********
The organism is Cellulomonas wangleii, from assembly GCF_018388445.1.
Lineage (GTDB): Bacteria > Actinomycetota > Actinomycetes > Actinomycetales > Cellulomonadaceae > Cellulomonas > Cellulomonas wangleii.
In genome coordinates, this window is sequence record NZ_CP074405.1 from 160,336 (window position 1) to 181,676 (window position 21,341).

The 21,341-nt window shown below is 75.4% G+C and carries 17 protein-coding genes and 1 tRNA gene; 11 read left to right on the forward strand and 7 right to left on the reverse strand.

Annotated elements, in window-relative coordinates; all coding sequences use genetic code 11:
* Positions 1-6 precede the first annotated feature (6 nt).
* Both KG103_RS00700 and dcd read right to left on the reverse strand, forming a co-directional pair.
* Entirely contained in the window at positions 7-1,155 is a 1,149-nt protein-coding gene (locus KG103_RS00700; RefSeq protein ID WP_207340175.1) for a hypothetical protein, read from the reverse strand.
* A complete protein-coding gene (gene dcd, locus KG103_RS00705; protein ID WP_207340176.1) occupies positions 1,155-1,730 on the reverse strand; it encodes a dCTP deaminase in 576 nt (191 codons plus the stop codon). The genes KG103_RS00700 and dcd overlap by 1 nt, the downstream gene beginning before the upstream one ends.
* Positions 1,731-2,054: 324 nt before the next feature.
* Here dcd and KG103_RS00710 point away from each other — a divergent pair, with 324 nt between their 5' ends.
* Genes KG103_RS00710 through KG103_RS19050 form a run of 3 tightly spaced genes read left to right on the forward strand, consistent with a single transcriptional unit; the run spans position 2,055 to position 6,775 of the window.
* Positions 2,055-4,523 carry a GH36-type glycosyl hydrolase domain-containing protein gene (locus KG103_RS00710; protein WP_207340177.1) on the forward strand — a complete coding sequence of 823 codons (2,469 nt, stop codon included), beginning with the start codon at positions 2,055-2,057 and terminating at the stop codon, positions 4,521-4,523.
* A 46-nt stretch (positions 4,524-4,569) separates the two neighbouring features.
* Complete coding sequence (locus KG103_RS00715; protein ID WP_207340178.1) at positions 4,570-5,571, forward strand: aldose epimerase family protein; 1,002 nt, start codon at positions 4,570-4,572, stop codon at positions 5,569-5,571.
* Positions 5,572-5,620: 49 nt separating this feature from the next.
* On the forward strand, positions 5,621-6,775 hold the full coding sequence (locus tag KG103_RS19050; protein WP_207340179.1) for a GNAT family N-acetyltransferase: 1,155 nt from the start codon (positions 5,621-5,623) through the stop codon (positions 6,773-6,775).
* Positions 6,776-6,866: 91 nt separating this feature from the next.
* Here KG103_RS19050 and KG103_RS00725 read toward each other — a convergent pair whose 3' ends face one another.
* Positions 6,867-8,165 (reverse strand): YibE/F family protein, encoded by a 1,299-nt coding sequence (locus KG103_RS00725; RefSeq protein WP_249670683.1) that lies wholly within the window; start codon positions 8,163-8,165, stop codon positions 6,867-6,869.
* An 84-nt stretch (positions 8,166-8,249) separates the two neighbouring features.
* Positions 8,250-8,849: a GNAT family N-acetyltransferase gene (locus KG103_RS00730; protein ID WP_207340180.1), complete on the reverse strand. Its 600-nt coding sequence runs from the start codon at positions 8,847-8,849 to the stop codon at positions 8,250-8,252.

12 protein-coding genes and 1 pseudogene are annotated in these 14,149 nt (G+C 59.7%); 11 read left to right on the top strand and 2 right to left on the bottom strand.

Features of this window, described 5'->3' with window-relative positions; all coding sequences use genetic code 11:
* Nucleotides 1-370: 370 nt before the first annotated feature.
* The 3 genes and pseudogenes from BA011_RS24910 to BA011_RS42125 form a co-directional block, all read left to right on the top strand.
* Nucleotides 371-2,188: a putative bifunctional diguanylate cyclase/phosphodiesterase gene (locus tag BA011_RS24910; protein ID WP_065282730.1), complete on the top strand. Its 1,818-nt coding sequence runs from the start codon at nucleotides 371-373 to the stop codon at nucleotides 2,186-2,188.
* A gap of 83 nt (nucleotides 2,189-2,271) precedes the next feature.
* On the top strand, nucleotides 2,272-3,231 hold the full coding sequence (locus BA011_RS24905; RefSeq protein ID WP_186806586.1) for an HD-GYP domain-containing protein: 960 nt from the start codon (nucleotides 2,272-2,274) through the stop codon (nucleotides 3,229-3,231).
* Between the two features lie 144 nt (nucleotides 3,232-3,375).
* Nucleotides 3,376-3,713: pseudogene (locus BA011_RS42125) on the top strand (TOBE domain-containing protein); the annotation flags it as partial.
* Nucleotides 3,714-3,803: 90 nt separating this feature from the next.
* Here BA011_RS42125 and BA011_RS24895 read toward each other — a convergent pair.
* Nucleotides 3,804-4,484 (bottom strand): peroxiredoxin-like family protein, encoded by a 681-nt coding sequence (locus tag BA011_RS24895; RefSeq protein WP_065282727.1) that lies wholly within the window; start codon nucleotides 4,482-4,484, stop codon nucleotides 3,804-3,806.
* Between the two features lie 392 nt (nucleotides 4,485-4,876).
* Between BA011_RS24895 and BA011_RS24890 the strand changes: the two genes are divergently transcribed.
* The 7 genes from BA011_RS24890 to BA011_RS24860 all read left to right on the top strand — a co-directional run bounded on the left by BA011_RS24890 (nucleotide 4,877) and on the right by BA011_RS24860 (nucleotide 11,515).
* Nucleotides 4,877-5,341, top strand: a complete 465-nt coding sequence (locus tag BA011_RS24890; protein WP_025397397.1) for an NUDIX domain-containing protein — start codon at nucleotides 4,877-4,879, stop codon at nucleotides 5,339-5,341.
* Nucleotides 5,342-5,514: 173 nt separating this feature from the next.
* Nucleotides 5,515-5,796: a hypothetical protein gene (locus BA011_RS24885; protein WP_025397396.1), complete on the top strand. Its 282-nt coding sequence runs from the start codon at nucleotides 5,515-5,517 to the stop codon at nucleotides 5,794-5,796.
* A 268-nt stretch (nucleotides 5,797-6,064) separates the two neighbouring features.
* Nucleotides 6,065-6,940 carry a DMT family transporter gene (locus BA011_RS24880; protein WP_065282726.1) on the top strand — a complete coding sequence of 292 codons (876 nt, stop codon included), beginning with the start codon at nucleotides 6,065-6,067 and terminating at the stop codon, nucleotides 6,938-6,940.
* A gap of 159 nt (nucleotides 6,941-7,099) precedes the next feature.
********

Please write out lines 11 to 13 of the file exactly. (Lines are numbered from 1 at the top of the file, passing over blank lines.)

* Here dcd and KG103_RS00710 point away from each other — a divergent pair, with 324 nt between their 5' ends.
* Genes KG103_RS00710 through KG103_RS19050 form a run of 3 tightly spaced genes read left to right on the forward strand, consistent with a single transcriptional unit; the run spans position 2,055 to position 6,775 of the window.
* Positions 2,055-4,523 carry a GH36-type glycosyl hydrolase domain-containing protein gene (locus KG103_RS00710; protein WP_207340177.1) on the forward strand — a complete coding sequence of 823 codons (2,469 nt, stop codon included), beginning with the start codon at positions 2,055-2,057 and terminating at the stop codon, positions 4,521-4,523.